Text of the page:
Doctor Shopping for Vertigo Care

Many patients with dizziness and vertigo are tempted to start doctor shopping for vertigo care. However, I have observed that this approach may ultimately cause disappointment.

For purposes of this article, I am defining “doctor shopping” as seeking treatment from multiple providers for a single illness episode. Many patients with dizziness or vertigo jump around from one provider to the next, never completing a vertigo treatment plan.

I think that doctor shopping for vertigo care occurs for a few reasons. In this article, I will share some reasons that people with dizziness may “doctor shop” and why that approach may backfire.

Seeking the Quick Fix

First of all, many patients with dizziness or vertigo are looking for that “quick fix” or magic pill to cure them.

Who can blame them really?

Patients are hoping to find a healthcare provider who can offer a fast and easy vertigo treatment plan. After the initial one or two visits, the patient may decide to start doctor shopping for vertigo care.

The patient may be hoping to switch to another healthcare provider who can get them better faster. They may be looking for another vertigo treatment plan that requires less time or effort on their part.

Yet in many cases, that is an unrealistic expectation for vertigo care.

Sure, I see a new patient about once every month who feels 100% better after the first visit. But that result is rare!

Recovering from dizziness or vertigo is usually a process that occurs over a number of treatments. Sometimes a full recovery can require vertigo care for many weeks. A vertigo treatment plan may also involve homework, yet many patients just want to “be fixed” passively.

That desire to “be fixed” can cause patients to jump to another provider before finishing their vertigo treatment plan. Seeking a quick fix can cause patients to start doctor shopping for vertigo care.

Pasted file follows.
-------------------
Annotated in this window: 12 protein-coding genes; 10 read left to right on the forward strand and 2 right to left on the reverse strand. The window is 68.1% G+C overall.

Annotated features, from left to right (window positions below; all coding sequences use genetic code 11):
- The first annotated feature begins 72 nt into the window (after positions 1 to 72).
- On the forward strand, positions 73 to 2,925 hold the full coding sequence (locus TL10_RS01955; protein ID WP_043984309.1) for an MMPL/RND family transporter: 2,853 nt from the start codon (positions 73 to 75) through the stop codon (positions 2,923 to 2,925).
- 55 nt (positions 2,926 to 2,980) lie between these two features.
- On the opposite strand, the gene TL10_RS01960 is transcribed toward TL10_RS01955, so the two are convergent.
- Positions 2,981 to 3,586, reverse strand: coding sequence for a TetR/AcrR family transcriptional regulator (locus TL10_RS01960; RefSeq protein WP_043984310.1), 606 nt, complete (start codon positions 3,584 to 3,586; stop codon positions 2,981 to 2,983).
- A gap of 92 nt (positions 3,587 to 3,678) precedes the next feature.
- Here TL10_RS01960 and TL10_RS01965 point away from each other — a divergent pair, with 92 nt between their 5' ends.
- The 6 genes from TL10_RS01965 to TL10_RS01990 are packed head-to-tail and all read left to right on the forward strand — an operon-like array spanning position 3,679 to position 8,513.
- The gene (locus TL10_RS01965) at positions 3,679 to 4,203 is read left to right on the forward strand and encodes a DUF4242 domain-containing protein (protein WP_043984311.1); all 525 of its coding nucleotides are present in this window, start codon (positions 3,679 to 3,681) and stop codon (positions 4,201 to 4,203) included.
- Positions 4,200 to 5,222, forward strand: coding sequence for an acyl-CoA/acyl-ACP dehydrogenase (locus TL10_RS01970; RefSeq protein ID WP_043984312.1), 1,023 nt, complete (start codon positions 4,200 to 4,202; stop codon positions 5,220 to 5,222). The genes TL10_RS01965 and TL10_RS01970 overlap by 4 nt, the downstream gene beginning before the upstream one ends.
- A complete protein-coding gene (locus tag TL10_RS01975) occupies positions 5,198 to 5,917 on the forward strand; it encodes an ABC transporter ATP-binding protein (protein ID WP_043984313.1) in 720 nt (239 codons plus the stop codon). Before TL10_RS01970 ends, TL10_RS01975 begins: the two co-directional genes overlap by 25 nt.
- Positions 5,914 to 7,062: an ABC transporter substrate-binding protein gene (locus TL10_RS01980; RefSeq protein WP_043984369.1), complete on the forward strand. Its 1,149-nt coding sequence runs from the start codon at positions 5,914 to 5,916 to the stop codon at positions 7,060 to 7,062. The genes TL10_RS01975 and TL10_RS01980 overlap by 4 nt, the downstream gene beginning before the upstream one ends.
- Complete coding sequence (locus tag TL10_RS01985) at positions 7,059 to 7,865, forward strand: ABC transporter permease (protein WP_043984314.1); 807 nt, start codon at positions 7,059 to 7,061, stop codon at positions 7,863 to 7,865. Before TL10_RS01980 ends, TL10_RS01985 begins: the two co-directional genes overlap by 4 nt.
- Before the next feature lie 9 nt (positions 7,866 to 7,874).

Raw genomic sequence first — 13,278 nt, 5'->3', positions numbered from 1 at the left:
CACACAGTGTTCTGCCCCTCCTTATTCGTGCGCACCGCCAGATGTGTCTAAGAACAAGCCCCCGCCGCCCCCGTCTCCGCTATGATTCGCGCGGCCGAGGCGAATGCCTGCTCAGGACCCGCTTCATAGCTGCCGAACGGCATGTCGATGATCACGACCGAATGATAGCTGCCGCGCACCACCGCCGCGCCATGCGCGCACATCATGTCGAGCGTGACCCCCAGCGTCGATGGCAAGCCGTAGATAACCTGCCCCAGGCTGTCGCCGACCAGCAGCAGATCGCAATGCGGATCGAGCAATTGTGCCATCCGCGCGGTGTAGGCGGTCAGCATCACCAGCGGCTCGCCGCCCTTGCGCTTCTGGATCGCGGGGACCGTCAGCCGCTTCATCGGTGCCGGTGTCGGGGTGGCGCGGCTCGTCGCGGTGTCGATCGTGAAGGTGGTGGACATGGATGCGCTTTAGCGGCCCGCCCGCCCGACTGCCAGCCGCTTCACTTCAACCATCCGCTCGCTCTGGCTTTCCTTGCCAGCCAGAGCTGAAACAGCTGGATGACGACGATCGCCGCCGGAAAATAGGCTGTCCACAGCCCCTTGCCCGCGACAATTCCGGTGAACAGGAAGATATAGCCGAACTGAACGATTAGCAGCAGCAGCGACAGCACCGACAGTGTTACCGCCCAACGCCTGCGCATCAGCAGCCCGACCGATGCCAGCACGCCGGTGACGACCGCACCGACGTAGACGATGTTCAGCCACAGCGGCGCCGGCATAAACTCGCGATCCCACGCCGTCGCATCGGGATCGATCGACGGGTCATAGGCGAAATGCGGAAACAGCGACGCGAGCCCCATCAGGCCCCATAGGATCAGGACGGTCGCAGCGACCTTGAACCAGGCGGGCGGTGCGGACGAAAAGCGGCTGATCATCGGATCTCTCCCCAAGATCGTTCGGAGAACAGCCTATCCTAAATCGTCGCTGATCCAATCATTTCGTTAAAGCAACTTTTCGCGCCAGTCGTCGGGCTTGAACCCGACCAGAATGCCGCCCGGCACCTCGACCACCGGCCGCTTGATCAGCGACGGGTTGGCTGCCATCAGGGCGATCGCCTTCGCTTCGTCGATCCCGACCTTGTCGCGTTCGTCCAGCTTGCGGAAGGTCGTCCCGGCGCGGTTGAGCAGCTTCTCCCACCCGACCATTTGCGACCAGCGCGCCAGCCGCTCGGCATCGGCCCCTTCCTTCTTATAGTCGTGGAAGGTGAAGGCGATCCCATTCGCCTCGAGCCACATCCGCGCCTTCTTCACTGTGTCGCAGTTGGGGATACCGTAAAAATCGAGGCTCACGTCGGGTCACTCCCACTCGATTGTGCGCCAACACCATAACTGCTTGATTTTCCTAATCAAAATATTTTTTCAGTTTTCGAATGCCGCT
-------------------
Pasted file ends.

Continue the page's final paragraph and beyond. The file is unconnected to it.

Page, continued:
For most patients with dizziness or vertigo, the magic pill just does not exist.

Treatment Can Cause a Flare Up

Secondly, patients may feel worse after medical treatments for dizziness or vertigo. That may cause them to start doctor shopping for vertigo care.

As part of the discussion about informed consent before starting vertigo care, I like to tell my new patients the following:

“If you don’t feel that your symptoms are worse at some point either during or after my evaluation, then I really didn’t find anything.”

Translation: Feeling worse during or after a vestibular physical therapy session is usually beneficial to your overall recovery process.

The hangover after vertigo care can last for 12-48 hours. This type of discomfort may even occur when the treatment is correct and was successful. A flare up of symptoms during vertigo treatments or afterwards is completely normal. However, feeling worse may cause them to lose confidence in their provider or seek care alternatives.

Patients may shop for other doctors in an attempt to find someone who does not flare up their dizziness or vertigo during treatments. However, in many cases, the only way through it is… through it.

That is why you must find a provider who you trust to walk with you through the vertigo recovery process.

Doctor Shopping May Limit Your Results

The problem is that “doctor shopping” can hinder the correct and complete execution of your vertigo treatment plan.

If the patient shops around to seek initial opinions from various providers, but never selects a trusted team to complete the diagnostic process and the vestibular rehab, then it may limit the ongoing diagnostic process and limit the final level of recovery.

If you have exhausted your options for vertigo care, you are welcome to request a consultation with me. All of my care is provided in person for people in San Diego County and those who can travel here to work with me.

Disclaimer

This blog is provided for informational purposes only. The content and any comments by Dr. Kim Bell, DPT are not intended to be a substitute for professional medical advice, diagnosis, or treatment. Always seek the advice of your physician or other qualified health provider with any questions you may have regarding a medical condition. The details of any case mentioned in this post represent a typical patient that Dr. Bell might see and do not describe the circumstances of a specific individual.

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